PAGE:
Design Focus: The Grove

November 24th, 2016 | Posted in: Editors' Picks,Features

It’s a case of two becomes one for R Group restaurant and bar owners Rahul and Pravesh – A.K.A Bubbles – Randev, who have completely transformed their Lenzie premises Carriages Bar and Irrocco into one stylish new venue, The Grove Bistro Bar and Bakery. The pair’s £1m investment in their extensive refurbishment on Millersneuk Road, which has taken around one year to complete, has certainly paid off.

The result is a large, luxurious and comfortable restaurant, bar and bakery complete with an additional rooftop terrace which will be finished next summer. The refreshed frontage is an inviting mix of white walls and light timber cladding that unites both the restaurant and bar as The Grove. Several stone steps lead to the bar’s entrance on the left, which is flanked by two small, conical trees. While the interior of the old Carriages may be unrecognisable to its loyal clientele, gold Rennie Mackintosh-style lettering on the glass door that reads “The Carriages Bar, Est. 1993” is a reminder of the popular pub Rahul and Bubbles have run here for 23 years. “We always felt that Carriages was too big as a pub and Irrocco was too small as a restaurant so it made sense to knock them into one.

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It’s taken a long time to do but we’re really pleased with the result,” says Rahul. The overall design is contemporary but classic with some art deco touches that give the place a slight vintage feel. The new colour scheme is a mix of purple, white and deep duck shell blue. Oak panelling with a grey tinge is used on the walls throughout. Rahul and Bubbles worked with Adam McClure and David Logan from Bearsden-based interior designers, Cunningham McLean Ltd and had a lot of input into the design. A key inspiration has been their Milngavie restaurant Garvie & Co. Rahul explains, “We’ve drawn a lot of the design elements from Garvie & Co, such as the desert and pastry counter, the use of wood panelling and in the bar we chose a slightly darker shade of duck egg blue that we used there.

We want our patrons to be able to tell from the look and feel of the place that it’s one of our group.”  The first thing you see when entering the bar area is the large, square bar itself which looks both classic and a little industrial, thanks to its stone coloured marble top, long curved copper beer taps and the dark grey metal gantry that frames the whole thing up to the ceiling. Sections of the gantry are fronted with amber glass panels which have a smoky, marbled effect, and brass rails line several shelves to keep the bottles in place, all adding to that vintage feel. A wide strip of black, grey and white tiles lines the floor around the bar in an eye-catching diamond design.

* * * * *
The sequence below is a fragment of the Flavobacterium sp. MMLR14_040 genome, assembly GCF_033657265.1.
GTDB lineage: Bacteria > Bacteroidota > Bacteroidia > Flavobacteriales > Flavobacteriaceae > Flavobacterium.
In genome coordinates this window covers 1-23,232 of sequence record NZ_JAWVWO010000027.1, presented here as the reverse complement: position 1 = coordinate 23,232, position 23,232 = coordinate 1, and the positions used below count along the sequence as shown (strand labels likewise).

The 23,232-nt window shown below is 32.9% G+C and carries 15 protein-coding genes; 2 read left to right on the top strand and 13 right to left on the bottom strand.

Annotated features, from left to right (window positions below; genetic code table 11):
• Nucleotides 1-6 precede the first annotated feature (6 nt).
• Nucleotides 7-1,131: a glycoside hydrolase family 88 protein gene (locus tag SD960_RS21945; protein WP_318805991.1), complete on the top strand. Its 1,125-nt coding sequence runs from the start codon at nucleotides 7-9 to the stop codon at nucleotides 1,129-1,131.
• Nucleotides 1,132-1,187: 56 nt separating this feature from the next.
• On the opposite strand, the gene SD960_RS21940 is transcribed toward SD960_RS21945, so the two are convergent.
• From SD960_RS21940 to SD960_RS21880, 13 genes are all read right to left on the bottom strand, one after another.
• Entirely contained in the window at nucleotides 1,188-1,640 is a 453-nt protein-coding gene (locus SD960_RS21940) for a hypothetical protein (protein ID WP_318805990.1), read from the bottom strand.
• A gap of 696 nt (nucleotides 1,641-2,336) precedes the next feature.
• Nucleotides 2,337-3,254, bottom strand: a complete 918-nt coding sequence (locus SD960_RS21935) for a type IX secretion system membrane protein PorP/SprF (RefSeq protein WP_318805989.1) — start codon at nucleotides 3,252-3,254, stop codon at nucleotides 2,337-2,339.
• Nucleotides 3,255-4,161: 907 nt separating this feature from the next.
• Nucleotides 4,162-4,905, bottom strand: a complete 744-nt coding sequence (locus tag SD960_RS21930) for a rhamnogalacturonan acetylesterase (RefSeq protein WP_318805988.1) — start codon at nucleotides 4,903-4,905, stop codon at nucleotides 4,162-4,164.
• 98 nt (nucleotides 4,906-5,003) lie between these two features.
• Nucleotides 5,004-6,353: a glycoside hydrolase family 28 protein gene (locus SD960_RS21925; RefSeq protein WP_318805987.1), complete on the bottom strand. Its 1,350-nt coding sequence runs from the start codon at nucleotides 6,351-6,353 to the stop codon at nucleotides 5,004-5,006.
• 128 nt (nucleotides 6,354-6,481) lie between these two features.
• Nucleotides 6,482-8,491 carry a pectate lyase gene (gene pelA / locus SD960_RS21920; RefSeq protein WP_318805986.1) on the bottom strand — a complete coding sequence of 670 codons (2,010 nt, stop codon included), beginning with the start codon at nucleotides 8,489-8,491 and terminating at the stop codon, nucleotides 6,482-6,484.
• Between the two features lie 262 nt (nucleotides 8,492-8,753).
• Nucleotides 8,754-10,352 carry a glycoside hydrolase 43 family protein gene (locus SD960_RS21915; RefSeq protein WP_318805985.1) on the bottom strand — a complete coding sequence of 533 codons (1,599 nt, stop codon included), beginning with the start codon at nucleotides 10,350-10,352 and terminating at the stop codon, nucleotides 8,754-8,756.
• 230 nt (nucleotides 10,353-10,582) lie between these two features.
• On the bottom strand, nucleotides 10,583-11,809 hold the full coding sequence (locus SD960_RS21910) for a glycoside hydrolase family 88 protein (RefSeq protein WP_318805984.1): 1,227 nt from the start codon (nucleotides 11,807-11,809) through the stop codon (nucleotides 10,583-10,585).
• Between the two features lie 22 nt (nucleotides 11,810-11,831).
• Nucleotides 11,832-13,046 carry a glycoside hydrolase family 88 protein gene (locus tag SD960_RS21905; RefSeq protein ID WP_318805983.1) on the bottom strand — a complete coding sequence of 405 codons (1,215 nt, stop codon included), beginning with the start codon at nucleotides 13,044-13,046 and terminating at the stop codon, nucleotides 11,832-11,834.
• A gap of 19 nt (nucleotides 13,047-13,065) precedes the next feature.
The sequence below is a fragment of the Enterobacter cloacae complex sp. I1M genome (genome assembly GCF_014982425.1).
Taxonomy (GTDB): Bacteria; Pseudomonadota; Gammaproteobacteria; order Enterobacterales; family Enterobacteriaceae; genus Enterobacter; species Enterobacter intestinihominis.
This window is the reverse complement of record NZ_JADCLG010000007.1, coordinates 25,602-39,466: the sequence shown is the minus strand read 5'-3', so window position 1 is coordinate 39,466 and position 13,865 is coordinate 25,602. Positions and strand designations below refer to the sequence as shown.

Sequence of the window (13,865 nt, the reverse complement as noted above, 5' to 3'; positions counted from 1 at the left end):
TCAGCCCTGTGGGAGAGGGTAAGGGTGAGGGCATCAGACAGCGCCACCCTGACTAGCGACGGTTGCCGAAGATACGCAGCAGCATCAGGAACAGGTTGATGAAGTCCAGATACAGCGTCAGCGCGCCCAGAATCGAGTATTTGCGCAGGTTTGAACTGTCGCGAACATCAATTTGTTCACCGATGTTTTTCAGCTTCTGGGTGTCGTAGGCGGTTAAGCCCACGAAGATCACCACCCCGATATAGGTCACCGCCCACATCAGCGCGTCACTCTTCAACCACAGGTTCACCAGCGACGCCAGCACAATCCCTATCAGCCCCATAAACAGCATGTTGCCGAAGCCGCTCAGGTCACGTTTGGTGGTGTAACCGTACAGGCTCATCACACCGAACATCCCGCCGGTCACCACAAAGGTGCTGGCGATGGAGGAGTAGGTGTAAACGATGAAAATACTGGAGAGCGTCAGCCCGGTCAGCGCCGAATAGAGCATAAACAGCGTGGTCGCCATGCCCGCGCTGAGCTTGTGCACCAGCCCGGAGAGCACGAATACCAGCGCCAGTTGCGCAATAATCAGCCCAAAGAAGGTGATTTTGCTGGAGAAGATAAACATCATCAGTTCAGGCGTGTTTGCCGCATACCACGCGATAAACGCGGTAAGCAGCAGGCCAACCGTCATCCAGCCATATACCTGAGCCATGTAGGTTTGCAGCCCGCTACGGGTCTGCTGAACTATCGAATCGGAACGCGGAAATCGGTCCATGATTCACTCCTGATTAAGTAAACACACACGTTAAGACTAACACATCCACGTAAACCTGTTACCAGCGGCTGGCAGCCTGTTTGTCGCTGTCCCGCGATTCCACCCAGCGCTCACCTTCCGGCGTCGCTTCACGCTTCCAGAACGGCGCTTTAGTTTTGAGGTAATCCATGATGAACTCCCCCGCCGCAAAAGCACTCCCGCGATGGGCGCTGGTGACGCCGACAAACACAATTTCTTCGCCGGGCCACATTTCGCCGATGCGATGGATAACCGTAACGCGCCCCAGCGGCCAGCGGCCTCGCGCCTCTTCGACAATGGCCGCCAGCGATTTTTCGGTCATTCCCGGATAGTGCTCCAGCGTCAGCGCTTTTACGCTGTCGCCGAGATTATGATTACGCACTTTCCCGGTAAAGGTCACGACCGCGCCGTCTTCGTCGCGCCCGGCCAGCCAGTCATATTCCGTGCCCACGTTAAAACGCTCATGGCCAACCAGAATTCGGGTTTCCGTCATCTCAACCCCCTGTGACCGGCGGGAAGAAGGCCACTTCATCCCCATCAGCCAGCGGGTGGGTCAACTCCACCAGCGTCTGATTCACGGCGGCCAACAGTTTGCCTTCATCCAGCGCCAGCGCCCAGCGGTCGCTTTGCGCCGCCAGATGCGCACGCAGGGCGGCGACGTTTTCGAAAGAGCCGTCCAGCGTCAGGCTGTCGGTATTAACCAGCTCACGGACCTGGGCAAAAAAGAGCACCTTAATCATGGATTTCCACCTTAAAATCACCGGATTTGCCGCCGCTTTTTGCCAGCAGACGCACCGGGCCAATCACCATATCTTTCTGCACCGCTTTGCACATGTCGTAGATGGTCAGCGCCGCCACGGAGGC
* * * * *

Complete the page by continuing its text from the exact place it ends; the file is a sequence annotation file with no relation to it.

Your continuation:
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A mix of high and low banquette seating and tables line the walls at the front and left-hand side. In the middle sits a long, high table with a gleaming brass top that reflects the copper light fittings hanging above. “The biggest thing for us is that we love the use of brass and copper and plain metals, so it’s nice to have that contrast throughout,” notes Rahul. The bar is still distinct from the restaurant thanks to a sliding glass and wood panelled ‘bookcase’ door which Rahul is particularly proud of. “That was my idea,” he says. “It means that even though it’s one big space, it can be separated if needed. I wanted it to look a bit like a bookcase and I love that you can see all the way through to the bar and bakery counter on the other side of the restaurant.” Rahul points to the furthest part of the restaurant which has a second entrance of two large glass doors set in a wall of front-facing windows.